Taxpayers with $10,000 aggregate in one or more foreign financial accounts must file an FBAR (Report of Foreign Bank and Financial Accounts, Form 114) with the Financial Crimes Enforcement Network (FINCEN). FINCEN has announced on their website that they are following the IRS’s lead and extending the due date for account holders impacted by Hurricanes Harvey and Irma until January 31, 2018.

Do You Need a License to Sell Bitcoins?

Monday, May 15th, 2017

Let’s say I own some Bitcoins. I want to sell them to a friend. Do I need a license to do that? This question came up after I was informed that a Missouri man pleaded guilty to operating an illegal money transmitting business.

First, a disclaimer: I am not an attorney. For legal advice, go speak to an attorney specializing in money transmittal law. I am not that person.

If you are in the business of exchanging currency for currency, you need a money transmittal license. Let’s say you open a check cashing store; you may need that license. These licenses are generally on the state level and possibly also from FINCEN (the Financial Crimes Enforcement Network). So clearly Bitcoins, which are property for tax purposes, aren’t a currency, right?

Not so fast. Bitcoins are property in the world of the IRS, but in the view of FINCEN they’re a currency. Bitcoin advocates consider Bitcoins to be a digital currency (or a cyrptocurrency). So two different units of the same government agency (the IRS and FINCEN both fall under the Department of the Treasury) treat the same thing quite differently.

So let’s say I have lots of Bitcoins, and I trade them with a US Bitcoin exchange such as Coinbase. Do I need a money transmittal license? My thinking is no: Coinbase is a licensed money transmittal business, so my selling to them is part of their business.

Let’s say my Aunt Rose gave me five Bitcoins and I sell them to my friend Scott. It’s the only transaction I have in Bitcoins. It’s hard to see how I’m in the business of selling Bitcoins.

On the other hand, suppose I’m a poker player who does quite well on a poker site such as Ignition, and every month I receive some Bitcoins. Rather than selling them to an Exchange I decide to start selling them to others and make more money. That sounds like a business to me, and it might to the US government, too. In that case you should consider speaking with an attorney immediately to determine if what you’re thinking of doing complies with federal, state, and local laws.

Back in the days when Neteller was serving US poker players one of my clients considered going into business facilitating other poker players being able to move money from poker site to poker site. He had a lot of money on Neteller so he was able to deposit money onto (say) Absolute Poker and, in exchange, take money from PokerStars. When he spoke with me I mentioned to him that this might run afoul of the money transmittal laws and strongly suggested he speak with an attorney. The attorney he consulted advised him that my instincts were accurate. I suspect if someone were facilitating such Bitcoin transfers today this, too, would also run afoul of the money transmittal laws.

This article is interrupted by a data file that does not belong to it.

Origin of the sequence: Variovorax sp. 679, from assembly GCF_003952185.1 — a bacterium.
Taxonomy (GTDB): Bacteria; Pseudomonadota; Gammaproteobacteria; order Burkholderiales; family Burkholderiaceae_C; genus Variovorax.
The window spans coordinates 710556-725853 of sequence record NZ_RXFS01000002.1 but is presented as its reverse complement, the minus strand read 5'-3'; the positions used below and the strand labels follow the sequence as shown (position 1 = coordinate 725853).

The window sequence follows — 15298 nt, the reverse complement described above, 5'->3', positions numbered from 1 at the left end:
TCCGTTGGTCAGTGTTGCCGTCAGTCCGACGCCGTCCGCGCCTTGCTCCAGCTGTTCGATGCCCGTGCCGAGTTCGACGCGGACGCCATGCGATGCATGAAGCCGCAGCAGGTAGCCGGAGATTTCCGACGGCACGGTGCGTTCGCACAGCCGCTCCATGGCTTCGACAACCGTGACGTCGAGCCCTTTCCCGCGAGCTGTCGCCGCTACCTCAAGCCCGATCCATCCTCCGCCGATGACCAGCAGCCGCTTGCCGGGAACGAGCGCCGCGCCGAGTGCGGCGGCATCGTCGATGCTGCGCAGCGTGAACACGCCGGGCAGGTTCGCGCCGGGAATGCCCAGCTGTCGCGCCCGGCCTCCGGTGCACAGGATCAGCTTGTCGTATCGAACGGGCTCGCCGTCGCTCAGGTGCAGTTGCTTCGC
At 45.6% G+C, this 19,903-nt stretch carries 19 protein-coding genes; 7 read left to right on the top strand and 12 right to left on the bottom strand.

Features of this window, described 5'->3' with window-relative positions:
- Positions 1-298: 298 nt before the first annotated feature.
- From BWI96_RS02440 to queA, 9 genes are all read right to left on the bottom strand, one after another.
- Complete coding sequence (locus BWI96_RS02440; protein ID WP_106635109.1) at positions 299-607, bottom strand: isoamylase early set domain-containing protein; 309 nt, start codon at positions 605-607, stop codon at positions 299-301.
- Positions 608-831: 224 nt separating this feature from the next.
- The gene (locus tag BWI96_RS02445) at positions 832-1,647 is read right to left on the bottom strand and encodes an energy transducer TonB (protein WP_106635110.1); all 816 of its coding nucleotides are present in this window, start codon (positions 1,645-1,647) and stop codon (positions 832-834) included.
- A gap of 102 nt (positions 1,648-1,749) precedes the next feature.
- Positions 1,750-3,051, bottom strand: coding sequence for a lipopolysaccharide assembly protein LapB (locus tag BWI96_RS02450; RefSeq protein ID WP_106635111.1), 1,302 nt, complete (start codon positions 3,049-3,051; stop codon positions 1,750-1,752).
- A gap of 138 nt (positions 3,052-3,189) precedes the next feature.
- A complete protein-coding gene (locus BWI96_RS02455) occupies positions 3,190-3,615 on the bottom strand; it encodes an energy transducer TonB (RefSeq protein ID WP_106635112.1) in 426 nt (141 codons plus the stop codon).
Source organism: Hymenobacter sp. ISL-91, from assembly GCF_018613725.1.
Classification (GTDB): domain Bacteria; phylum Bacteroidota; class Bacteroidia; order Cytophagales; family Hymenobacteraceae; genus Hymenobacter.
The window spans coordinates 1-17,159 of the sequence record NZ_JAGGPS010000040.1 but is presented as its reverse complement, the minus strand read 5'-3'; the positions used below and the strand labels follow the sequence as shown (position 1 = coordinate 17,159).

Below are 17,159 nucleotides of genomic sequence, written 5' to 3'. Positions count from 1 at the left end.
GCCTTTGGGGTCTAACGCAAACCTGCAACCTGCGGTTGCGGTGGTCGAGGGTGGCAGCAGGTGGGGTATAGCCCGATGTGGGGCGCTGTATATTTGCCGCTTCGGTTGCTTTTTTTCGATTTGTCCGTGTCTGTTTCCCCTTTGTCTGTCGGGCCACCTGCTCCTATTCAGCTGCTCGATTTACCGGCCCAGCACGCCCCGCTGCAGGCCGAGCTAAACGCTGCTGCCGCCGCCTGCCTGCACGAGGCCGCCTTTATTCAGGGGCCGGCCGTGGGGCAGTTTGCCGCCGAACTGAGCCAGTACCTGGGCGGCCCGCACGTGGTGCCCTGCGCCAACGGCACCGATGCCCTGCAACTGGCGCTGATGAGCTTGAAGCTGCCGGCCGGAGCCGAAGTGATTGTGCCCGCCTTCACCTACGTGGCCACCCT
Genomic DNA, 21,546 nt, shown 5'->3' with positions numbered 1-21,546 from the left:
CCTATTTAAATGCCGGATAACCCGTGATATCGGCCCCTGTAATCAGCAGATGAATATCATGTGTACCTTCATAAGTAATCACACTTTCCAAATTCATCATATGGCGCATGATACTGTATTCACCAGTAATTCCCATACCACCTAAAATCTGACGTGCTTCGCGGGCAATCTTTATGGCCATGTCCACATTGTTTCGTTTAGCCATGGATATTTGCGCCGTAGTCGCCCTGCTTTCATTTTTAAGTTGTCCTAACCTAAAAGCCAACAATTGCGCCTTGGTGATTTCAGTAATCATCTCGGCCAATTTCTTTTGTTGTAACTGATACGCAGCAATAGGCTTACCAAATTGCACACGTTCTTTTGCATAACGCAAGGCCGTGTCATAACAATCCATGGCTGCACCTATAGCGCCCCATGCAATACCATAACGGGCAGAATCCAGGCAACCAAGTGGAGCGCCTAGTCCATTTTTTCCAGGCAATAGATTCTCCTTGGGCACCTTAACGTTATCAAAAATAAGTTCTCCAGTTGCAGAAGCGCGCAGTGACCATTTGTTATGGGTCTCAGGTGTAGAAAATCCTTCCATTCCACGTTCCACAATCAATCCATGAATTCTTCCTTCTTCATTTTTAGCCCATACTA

Getting back to my original question: Do I need a license to sell Bitcoins to a friend? The answer is likely no. But if I go into the business of selling Bitcoins the answer appears to be yes.

FINCEN Announces Due Dates for 2016 FBARs

Monday, December 19th, 2016

The Financial Crimes Enforcement Network (FINCEN) announced the due dates for 2016 Report of Foreign Bank and Financial Accounts (FBAR, Form 114). The FBAR will now be due on the same day as tax returns with an automatic extension for six months. There is no need to file a separate extension with FINCEN for the FBAR. Basically, this means the FBAR is now effectively due on October 15th.

The new rule was required per an act passed by Congress last year. Kudos to FINCEN in implementing this in the simplest, easiest-to-comply version that was possible.

FBAR Deadline Approaches

Monday, June 20th, 2016

Ten days from today is June 30th. That’s the deadline for filing Form 114, the Report of Foreign Bank and Financial Accounts (the “FBAR”). There are no extensions available.

The FBAR is a report. There is no tax to pay. It’s simply a listing of the accounts and maximum balances. However, the penalties for not reporting the FBAR are egregious. Willful non-reporting has a minimum penalty of $100,000 or half the balance in the account, whichever is greater. So file the FBAR.

I’m getting asked lots of questions from non-clients, and I can’t answer them. The best advice I can give is when in doubt, file the FBAR. You can file it yourself using the BSA efile system.

The IRS has a chart showing many of the accounts that are required to be reported on an FBAR. However, the list is not complete. For example, online gambling accounts must be reported (I maintain a list of addresses of those accounts). (Note: Accounts with the legal/regulated sites in Nevada, New Jersey, and Delaware are US-based accounts and are not reported.)

One question I will answer: The FBAR must be filed by June 30th; it does not have to be accepted by then. That used to be the case, but FINCEN goes by the time (in your local time zone) when you transmit the return to them. (If you are sending it via tax software, it’s the time of transmittal to the tax software company.)